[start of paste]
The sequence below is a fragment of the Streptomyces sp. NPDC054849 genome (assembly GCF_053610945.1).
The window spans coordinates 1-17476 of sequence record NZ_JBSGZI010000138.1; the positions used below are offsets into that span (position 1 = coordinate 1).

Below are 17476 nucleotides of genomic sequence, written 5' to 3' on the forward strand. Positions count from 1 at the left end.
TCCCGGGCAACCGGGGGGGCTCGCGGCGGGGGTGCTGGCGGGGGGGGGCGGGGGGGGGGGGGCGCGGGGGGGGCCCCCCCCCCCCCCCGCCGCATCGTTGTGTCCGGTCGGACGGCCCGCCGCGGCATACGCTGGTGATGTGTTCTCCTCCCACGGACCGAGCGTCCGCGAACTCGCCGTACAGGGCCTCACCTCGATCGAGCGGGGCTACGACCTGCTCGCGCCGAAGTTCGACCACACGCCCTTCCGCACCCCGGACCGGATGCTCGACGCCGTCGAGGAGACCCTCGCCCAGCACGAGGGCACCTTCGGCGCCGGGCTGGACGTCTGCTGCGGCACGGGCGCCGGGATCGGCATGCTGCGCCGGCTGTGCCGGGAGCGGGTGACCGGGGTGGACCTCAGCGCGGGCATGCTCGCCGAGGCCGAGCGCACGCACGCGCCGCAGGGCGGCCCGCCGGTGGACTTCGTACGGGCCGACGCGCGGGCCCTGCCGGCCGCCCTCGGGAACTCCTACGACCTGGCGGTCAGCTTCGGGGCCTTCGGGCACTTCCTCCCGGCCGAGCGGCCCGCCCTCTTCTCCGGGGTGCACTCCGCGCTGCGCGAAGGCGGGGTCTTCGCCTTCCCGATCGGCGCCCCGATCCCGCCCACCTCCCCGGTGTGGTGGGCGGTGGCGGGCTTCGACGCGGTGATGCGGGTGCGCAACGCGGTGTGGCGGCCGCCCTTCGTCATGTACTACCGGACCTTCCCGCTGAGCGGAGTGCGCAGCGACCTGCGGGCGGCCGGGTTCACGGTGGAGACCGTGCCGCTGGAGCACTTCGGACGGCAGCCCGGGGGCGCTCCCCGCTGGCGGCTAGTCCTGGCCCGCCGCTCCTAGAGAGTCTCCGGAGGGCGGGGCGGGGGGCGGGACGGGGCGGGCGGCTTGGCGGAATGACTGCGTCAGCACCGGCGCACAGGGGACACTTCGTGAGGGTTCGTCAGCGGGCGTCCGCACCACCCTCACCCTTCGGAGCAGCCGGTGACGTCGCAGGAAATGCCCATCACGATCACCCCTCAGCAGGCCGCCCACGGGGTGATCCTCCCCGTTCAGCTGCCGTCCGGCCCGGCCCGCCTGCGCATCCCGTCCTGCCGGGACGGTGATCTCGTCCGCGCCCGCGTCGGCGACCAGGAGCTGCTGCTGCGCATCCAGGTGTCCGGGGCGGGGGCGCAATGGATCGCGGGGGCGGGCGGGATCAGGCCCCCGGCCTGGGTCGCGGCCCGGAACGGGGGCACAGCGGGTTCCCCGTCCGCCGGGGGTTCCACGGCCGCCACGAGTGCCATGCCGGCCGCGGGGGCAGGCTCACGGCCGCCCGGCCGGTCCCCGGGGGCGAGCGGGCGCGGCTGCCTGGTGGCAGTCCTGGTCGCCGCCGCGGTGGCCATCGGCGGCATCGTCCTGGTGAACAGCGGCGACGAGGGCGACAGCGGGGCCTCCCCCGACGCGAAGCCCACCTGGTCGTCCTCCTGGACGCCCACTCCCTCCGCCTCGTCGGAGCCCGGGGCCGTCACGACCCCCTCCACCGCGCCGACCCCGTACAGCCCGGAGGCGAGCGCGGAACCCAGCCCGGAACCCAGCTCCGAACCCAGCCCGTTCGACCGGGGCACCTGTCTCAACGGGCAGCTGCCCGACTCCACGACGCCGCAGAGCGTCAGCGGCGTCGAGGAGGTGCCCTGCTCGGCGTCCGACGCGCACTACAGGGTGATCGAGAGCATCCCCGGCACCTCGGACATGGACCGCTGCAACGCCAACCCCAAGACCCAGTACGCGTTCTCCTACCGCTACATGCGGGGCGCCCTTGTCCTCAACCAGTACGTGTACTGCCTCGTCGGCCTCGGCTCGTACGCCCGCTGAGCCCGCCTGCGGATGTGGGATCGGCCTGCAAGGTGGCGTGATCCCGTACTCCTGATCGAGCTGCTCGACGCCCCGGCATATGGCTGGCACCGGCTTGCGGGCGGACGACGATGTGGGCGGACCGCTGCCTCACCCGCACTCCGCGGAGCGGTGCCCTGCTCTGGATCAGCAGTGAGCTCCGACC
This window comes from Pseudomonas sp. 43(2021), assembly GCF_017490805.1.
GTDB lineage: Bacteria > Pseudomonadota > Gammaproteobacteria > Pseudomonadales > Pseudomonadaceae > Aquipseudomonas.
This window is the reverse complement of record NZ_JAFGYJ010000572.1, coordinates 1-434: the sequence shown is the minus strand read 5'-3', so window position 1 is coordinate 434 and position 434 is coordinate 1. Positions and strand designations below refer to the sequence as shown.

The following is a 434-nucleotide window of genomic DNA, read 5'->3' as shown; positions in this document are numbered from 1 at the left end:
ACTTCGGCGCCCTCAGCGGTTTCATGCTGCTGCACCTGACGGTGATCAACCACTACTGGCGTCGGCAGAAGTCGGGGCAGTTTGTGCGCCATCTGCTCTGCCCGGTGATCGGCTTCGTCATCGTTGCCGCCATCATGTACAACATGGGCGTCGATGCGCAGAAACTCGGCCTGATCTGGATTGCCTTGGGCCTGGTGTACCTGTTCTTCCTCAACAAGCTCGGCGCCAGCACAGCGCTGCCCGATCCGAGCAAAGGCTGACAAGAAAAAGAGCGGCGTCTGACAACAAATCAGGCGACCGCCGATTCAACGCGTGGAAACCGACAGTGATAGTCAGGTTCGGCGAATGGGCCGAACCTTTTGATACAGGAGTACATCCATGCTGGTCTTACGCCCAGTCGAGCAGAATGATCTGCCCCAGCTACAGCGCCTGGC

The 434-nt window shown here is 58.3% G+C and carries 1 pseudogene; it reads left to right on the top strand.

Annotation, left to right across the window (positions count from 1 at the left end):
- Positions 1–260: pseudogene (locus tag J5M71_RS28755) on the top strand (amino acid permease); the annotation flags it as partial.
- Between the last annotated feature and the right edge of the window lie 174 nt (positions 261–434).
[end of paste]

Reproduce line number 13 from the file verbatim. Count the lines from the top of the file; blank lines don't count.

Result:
- Between the last annotated feature and the right edge of the window lie 174 nt (positions 261–434).